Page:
Trinity’s liberal arts curriculum gives students like Sheridan the flexibility and the support to find unexpected paths towards their passions. And Sheridan found hers after taking a health, illness, and society class during her first-year spring semester with sociology professor Benjamin Sosnaud, Ph.D., that led her (through sociology) into the worlds of political science and global health.

Since this turning point, Sheridan’s path has taken her into extensive research on food-related issues. “I've done a few projects on female college athletes with eating disorders, and then that has kind of manifested into a couple different research projects with my political science advisor, Dr. Rosa Aloisi,” Sheridan says. “I've even done research on a woman's right to breastfeed during humanitarian crises.”

As if juggling this research and academic path with soccer wasn’t enough, Sheridan has also found time to get the most out of an extensive set of experiential opportunities at Trinity. 

At Trinity, Molly Sheridan '23 has blended an international approach to her studies with being a student athlete.

She spent a semester studying abroad across Geneva, Switzerland and  Zagreb, Croatia in Spring 2022, as part of a Global Health and Development Policy program, where she interacted with U.N. agencies and learned about comparative public health systems within the framework of humanitarian action, human rights, and social justice.

And she’s also the president of the Spurs Sorority, serves as a Trinity University Student Government Association senator, and participated in a successful internship at AHC Consulting LLC in St. Louis in Summer 2022 as a public relations consulting intern.

This internship is part of Trinity’s Arts, Letters, and Enterprise Program, a unique Trinity initiative that matches students from liberal arts backgrounds to business and nonprofit environments and has expanded its network to places like St. Louis thanks to the University's strong and expanding alumni network.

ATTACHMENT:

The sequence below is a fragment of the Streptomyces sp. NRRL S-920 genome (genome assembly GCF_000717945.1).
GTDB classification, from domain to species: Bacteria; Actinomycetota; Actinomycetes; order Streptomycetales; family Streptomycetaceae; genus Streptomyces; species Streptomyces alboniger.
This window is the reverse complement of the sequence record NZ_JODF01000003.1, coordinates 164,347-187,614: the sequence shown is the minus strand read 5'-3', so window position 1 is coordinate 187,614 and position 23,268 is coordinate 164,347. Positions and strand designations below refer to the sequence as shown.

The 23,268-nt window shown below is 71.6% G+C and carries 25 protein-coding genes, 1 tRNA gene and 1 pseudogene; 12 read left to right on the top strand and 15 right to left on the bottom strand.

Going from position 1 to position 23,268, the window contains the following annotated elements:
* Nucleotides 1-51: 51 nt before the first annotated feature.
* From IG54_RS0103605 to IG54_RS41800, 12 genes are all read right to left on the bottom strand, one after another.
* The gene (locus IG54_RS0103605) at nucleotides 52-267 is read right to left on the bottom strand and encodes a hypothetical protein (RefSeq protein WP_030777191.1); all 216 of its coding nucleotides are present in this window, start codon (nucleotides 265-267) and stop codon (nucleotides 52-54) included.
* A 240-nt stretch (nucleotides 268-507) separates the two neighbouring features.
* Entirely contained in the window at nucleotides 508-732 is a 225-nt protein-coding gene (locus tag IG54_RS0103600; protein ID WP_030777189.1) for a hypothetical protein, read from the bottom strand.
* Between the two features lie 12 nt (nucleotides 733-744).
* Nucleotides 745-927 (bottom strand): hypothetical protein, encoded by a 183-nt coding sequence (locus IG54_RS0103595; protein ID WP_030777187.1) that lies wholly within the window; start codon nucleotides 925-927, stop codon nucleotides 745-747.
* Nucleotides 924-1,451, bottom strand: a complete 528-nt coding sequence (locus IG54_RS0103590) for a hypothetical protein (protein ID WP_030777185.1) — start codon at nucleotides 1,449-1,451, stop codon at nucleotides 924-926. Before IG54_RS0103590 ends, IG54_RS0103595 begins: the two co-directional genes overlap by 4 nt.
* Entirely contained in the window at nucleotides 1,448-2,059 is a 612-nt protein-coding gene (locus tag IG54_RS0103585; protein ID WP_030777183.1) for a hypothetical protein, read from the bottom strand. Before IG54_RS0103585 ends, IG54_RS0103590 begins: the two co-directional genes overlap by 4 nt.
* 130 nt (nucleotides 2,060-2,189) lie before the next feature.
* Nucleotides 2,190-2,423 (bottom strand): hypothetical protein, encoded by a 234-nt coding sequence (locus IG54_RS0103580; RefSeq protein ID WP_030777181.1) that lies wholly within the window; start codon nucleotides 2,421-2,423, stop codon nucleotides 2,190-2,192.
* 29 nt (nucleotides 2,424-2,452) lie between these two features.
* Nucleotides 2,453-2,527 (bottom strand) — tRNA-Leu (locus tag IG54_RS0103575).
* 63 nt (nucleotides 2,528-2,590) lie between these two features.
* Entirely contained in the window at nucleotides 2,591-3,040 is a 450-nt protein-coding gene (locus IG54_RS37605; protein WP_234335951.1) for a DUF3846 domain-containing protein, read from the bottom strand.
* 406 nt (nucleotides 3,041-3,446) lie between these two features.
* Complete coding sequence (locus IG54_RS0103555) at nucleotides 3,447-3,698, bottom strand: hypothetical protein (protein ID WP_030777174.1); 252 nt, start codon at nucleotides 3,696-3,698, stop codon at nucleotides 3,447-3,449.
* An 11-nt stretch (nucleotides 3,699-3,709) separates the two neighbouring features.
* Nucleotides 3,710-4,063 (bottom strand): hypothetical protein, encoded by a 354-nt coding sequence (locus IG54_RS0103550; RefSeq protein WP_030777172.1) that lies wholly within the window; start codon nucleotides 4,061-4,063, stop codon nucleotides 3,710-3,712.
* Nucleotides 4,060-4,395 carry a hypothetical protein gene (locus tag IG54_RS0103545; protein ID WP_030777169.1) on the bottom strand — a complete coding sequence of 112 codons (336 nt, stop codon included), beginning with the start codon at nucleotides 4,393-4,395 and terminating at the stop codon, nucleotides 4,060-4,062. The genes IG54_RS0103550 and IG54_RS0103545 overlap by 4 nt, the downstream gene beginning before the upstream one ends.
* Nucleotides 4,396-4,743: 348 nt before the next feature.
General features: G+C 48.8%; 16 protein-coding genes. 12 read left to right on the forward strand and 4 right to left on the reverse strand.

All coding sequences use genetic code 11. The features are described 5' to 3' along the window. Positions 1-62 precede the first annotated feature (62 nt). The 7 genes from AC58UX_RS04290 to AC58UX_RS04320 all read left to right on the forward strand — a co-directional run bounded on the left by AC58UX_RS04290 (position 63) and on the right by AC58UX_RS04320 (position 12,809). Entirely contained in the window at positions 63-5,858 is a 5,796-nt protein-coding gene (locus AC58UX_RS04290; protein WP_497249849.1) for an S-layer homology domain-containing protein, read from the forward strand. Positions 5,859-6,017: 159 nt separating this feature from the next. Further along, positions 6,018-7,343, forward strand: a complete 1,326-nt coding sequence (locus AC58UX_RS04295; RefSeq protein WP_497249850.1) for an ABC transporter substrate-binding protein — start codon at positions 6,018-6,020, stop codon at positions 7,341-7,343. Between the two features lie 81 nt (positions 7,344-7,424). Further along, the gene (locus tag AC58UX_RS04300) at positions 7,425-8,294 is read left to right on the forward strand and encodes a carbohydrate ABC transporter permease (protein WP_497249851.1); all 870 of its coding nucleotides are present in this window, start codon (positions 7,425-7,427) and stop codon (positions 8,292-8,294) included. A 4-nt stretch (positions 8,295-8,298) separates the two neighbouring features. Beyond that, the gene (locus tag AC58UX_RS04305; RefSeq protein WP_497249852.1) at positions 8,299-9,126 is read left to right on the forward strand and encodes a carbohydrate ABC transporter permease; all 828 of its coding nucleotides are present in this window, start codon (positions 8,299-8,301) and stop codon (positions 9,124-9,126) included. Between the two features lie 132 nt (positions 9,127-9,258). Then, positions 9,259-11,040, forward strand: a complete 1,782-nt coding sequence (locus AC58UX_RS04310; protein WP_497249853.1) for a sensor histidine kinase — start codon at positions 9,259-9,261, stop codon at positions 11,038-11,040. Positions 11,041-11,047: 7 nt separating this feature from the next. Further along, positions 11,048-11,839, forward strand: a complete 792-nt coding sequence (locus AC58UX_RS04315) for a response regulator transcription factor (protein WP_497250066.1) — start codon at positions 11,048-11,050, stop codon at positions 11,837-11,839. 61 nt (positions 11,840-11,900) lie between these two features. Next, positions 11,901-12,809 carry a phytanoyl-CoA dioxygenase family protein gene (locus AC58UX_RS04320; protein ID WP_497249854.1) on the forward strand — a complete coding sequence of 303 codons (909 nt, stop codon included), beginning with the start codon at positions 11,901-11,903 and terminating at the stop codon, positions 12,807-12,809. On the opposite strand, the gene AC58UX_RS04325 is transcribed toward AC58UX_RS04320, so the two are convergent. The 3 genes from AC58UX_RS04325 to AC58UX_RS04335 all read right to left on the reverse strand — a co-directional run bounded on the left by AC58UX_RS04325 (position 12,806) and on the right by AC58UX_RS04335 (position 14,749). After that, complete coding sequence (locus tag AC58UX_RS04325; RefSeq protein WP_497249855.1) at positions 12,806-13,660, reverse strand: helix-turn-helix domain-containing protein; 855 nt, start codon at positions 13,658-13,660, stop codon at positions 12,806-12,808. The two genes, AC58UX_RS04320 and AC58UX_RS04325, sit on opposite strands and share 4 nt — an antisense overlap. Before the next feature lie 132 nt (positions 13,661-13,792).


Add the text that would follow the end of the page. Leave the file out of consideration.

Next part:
Balancing these priorities takes a lot of support. And Sheridan says she’s gotten it from a familiar source.

Sheridan (front) has taken multiple trips abroad, including this trip to Uzbekistan in spring 2023 with Dr. Jacob Tingle '95

Faculty With the Assist

Across these seemingly countless opportunities, Sheridan says she found a support system of faculty that helped her hone in on her passions.

In the fields of global health and in the preparations for a law degree, Sheridan says faculty were the right blend of challenging and nurturing.

“Being at Trinity, I've had an opportunity to uncover some interests and passions that I have thanks to some really, really amazing professors who have taught me that although the public interest law field can be kind of daunting, even if I help one person find those supportive networks they need, then I'll still be making a difference.”

Sheridan points specifically to political science professor Rosa Aloisi, Ph.D., her faculty adviser, for her support. “She has done a wonderful job of fostering my interests. We took this one thing— food—and then starting off with that interest in eating disorders, we moved through different perspectives towards the right to food, then international law, and then how food impacts people during humanitarian crises. Dr. Aloisi really helped me understand the magnitude of my interests.”

“She's been super challenging and also at the same time very supportive of everything that I've tried to do,” Sheridan adds. “And that’s how it is at Trinity. You just kind of stumble into meeting amazing faculty.”

Sheridan also stumbled into meeting business administration professor Jacob Tingle ’95, Ed.D. “He connected me with my internship in St. Louis this past summer, and from that we developed this amazing partnership. And then he took me on a sports diplomacy trip to Uzbekistan this spring,” Sheridan says. “At Trinity, you stumble into meeting a professor because you connect on a similar passion that you have, and then they follow through with all of these amazing opportunities for you.”